Idioms

Learn idioms with comprehensive meaning, examples and origin details.

Idioms

Achilles heel

Achilles heel

Meaning

  • a vulnerable spot or weakness
  • a small fault in a person or system that can result in its failure
  • a small problem or weak point in someone who is otherwise perfect
  • a small but fatal weakness

Example Sentences

  1. The corrupt minister is regarded as the government’s Achilles heel and is expected to resign.
  2. Though he was a good person, his short temper was his Achilles heel.
  3. The tennis player had a great serve, but his returns were not as good and that could prove to be his Achilles heel.
  4. The acquisition that the company made last year is turning out to be an Achilles heel, as it has not made any profits and is burning cash.
  5. Overall, they were a strong team, but there was a weak link in the defense, and that could prove to be the Achilles heel.
  6. He was a good student, but English literature had always been his Achilles heel.
  7. Fear of spiders was his Achilles heel.

Origin
The phrase has its origins in the legend of the Greek hero Achilles. According to the legend, Achilles was dipped into the river Styx by his mother Thetis to him invulnerable. The only portion of his body not immersed into the water was his heels, by which his mother held him. As a result, the heels were the only vulnerable part of his body. He was later killed by an arrow that struck his heel.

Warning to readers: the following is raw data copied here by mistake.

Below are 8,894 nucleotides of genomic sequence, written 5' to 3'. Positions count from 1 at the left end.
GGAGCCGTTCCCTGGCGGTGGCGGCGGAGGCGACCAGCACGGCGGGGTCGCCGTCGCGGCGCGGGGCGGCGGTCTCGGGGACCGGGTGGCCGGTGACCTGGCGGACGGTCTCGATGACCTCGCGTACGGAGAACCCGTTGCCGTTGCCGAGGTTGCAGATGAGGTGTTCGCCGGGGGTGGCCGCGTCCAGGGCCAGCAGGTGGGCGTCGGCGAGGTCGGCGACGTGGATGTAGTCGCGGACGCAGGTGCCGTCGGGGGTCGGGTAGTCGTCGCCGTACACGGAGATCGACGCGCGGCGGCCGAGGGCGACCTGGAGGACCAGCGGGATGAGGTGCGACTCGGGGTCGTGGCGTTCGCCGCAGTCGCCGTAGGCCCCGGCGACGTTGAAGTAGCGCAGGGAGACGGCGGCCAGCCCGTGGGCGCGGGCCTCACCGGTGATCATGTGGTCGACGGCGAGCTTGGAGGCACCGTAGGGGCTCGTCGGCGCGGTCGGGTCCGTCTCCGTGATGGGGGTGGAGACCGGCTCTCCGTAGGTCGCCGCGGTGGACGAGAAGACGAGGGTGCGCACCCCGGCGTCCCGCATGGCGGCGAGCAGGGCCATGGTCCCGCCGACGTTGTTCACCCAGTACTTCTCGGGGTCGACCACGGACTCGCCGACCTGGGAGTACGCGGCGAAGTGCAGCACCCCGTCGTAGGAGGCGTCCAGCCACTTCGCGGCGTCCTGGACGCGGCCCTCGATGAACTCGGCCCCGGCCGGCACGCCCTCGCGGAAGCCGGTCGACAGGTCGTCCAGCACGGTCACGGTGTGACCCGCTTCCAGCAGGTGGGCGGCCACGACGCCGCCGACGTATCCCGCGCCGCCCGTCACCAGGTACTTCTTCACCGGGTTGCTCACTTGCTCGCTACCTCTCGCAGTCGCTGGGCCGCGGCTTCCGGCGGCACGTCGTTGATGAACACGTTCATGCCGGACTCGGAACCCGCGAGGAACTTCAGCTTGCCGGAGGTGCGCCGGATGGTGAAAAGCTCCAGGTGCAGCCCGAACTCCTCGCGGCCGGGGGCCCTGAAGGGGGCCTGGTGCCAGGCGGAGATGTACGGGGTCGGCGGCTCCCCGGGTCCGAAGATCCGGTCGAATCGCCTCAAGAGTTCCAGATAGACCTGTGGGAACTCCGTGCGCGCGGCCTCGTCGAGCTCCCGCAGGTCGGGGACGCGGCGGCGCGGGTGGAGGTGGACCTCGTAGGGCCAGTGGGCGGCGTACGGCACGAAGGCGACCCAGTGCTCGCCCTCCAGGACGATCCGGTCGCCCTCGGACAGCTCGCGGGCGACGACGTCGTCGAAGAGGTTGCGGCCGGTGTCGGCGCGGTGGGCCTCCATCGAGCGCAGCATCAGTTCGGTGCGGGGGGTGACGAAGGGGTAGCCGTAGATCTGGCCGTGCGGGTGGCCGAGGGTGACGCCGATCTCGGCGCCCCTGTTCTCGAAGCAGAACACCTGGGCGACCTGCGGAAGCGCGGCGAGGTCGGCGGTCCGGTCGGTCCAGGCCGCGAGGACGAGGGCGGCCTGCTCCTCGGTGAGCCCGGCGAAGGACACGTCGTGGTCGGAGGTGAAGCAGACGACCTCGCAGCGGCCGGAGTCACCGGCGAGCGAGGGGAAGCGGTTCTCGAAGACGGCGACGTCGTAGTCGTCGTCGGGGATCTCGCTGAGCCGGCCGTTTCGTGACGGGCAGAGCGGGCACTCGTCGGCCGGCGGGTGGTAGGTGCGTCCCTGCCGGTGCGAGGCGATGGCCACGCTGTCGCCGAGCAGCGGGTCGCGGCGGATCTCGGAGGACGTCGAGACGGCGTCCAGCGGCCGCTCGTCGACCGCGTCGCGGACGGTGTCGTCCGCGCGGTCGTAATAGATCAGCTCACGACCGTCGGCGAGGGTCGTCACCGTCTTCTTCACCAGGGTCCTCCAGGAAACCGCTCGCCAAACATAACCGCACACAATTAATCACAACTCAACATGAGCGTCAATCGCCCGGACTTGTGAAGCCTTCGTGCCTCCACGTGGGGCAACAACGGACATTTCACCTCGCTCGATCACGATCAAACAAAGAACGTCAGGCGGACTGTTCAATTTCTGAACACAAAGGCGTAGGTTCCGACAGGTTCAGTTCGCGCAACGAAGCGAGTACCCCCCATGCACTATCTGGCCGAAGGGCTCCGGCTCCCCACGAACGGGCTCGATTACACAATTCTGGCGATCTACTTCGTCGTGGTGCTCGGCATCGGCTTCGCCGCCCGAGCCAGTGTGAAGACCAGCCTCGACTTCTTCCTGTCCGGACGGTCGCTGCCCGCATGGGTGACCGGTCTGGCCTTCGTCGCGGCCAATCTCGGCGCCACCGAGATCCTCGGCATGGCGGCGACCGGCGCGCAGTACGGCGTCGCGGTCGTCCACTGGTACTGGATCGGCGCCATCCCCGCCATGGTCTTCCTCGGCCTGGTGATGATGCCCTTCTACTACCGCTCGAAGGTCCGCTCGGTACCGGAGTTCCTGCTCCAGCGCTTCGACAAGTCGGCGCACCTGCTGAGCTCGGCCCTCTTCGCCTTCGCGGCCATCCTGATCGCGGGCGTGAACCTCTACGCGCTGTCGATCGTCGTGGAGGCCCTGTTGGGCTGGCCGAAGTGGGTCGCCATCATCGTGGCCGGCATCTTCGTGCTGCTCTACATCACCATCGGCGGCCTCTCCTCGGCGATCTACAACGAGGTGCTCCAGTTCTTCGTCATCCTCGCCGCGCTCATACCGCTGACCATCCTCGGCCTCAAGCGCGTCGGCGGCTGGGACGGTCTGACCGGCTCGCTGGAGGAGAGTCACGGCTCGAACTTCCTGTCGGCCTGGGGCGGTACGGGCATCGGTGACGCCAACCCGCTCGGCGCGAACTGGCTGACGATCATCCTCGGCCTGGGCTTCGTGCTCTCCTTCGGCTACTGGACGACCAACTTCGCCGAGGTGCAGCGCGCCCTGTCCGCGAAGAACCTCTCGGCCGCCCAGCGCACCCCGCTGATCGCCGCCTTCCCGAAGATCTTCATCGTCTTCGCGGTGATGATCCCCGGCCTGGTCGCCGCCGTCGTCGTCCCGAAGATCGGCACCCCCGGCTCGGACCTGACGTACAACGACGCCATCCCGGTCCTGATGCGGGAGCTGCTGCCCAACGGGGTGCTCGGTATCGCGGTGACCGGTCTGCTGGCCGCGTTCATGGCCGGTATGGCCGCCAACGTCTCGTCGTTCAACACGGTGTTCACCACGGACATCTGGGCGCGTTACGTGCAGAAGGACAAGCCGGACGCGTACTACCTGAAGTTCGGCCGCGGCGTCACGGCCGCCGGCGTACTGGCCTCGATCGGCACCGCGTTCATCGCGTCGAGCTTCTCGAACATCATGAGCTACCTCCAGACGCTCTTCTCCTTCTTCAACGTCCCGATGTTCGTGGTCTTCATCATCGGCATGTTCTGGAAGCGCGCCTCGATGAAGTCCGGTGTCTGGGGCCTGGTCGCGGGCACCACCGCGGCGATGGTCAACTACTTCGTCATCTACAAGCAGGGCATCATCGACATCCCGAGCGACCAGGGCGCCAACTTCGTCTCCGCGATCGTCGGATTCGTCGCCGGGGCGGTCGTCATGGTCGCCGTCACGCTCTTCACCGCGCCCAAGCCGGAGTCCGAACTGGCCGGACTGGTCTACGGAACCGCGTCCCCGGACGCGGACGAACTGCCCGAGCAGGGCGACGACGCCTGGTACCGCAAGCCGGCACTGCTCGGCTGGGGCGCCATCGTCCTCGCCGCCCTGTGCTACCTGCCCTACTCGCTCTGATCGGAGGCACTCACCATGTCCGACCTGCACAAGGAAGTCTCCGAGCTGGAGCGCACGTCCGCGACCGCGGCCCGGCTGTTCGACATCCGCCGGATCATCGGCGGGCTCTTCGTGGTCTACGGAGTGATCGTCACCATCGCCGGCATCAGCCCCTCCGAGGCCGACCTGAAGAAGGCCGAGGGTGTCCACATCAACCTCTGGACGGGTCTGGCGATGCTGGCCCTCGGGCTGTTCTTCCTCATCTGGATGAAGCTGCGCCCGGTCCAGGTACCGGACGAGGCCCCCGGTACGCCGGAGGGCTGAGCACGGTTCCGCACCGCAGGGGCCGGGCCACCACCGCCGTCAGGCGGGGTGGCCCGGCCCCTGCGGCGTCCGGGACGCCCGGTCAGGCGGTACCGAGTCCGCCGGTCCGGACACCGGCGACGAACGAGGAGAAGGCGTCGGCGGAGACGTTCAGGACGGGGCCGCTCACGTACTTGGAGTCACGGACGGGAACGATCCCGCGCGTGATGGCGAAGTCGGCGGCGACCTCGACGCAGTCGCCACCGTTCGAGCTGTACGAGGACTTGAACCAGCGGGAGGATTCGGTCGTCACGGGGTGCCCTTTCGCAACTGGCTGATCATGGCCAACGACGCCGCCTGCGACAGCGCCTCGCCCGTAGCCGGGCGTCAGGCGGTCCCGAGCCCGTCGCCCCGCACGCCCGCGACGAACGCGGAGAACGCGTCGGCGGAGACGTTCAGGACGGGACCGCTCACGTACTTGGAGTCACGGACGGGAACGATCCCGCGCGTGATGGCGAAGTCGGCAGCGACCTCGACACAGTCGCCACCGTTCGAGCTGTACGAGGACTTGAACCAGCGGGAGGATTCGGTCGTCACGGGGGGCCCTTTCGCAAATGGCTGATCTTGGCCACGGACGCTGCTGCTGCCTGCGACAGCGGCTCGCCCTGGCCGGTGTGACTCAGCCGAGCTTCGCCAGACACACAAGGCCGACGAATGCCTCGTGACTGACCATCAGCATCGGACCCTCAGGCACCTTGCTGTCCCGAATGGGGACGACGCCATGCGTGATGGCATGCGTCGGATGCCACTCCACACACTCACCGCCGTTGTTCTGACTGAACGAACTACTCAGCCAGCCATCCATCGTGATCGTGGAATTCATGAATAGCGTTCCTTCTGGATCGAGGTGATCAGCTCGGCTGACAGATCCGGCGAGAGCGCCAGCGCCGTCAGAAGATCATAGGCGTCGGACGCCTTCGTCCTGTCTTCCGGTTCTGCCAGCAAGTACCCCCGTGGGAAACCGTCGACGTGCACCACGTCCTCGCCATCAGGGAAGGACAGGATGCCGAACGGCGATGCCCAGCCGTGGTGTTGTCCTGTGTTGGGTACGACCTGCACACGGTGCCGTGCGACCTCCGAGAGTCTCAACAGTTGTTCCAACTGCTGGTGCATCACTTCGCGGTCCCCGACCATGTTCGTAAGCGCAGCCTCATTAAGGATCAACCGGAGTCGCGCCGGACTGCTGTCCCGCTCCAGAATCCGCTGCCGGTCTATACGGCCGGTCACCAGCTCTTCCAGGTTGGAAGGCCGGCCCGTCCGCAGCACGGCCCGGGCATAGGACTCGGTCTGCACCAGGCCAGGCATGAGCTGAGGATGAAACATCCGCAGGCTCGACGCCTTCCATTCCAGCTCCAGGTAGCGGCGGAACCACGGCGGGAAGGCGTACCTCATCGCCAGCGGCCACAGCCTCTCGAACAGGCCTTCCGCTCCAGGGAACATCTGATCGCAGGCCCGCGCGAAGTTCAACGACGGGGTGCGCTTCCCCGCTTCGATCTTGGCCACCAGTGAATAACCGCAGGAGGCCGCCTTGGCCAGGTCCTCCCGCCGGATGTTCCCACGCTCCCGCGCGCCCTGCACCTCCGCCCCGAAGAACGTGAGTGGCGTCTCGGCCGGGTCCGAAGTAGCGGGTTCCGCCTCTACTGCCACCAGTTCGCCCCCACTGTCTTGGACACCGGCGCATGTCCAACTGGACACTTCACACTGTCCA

Though the legend is ancient, the phrase was not used in English until the 19th century. An early citation appears in an essay by Samuel Taylor Coleridge in “The Friend; a literary, moral and political weekly paper” in 1810.

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2 Comments

  • Expression: Sankaravelayudhan Nandakumar writes on 2 November, 2015

    An Achilles heel is a weakness in spite of overall strength, which can actually or potentially lead to downfall. While the mythological origin refers to a physical vulnerability, idiomatic references to other attributes or qualities that can lead to downfall are common.
    Meaning
    A weak or vulnerable factor.
    Origin
    The legend of Achilles has it that he was dipped into the river Styx by his mother Thetis in order to make him invulnerable. His heel wasn’t covered by the water and he was later killed by an arrow wound to his heel.
    Although the legend is ancient, the phrase wasn’t picked up in English until the 19th century. It is used as a metaphor for vulnerability, as in this early citation, an essay by Samuel Taylor Coleridge in The Friend; a literary, moral and political weekly paper, 1810:
    “Ireland, that vulnerable heel of the British Achilles!”
    1) The corrupt minister is regarded as the government’s Achilles heel and is expected to resign.
    2) Ireland is the Achilles heel of Britain

  • Expression: jelly sohi writes on 2 July, 2015

    he is almost a perfact man but love for flattery in his achilles heel

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